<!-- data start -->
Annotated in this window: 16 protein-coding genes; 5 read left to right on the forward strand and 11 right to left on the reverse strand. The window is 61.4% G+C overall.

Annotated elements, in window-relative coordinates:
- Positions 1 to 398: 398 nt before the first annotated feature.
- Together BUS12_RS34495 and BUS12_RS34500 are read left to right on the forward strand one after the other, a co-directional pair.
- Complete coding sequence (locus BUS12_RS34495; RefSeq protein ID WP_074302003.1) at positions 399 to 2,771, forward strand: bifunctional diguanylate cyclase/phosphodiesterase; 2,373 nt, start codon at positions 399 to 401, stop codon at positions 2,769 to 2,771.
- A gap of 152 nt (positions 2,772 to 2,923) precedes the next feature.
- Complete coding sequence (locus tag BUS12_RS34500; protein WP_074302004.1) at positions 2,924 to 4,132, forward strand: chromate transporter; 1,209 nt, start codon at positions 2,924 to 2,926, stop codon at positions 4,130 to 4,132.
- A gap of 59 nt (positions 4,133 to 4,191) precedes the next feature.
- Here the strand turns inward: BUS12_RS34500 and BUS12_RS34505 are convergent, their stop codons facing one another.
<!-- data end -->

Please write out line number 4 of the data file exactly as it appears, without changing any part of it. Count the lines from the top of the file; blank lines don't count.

- Together BUS12_RS34495 and BUS12_RS34500 are read left to right on the forward strand one after the other, a co-directional pair.